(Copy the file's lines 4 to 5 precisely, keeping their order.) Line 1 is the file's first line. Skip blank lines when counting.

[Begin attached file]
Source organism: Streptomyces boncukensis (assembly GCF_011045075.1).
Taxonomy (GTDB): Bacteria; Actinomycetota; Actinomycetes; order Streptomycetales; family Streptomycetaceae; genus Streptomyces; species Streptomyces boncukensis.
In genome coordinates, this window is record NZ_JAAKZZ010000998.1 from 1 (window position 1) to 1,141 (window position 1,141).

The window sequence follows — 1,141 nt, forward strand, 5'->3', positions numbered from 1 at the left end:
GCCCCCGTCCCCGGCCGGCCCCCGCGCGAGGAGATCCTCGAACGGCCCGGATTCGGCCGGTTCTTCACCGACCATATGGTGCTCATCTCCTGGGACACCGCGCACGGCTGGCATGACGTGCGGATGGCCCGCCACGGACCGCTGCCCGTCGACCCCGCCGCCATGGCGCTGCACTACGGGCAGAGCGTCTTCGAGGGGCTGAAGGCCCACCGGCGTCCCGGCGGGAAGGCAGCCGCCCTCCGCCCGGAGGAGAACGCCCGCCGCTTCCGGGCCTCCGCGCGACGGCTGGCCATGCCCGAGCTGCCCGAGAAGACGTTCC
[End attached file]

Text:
The window sequence follows — 1,141 nt, forward strand, 5'->3', positions numbered from 1 at the left end:
GCCCCCGTCCCCGGCCGGCCCCCGCGCGAGGAGATCCTCGAACGGCCCGGATTCGGCCGGTTCTTCACCGACCATATGGTGCTCATCTCCTGGGACACCGCGCACGGCTGGCATGACGTGCGGATGGCCCGCCACGGACCGCTGCCCGTCGACCCCGCCGCCATGGCGCTGCACTACGGGCAGAGCGTCTTCGAGGGGCTGAAGGCCCACCGGCGTCCCGGCGGGAAGGCAGCCGCCCTCCGCCCGGAGGAGAACGCCCGCCGCTTCCGGGCCTCCGCGCGACGGCTGGCCATGCCCGAGCTGCCCGAGAAGACGTTCC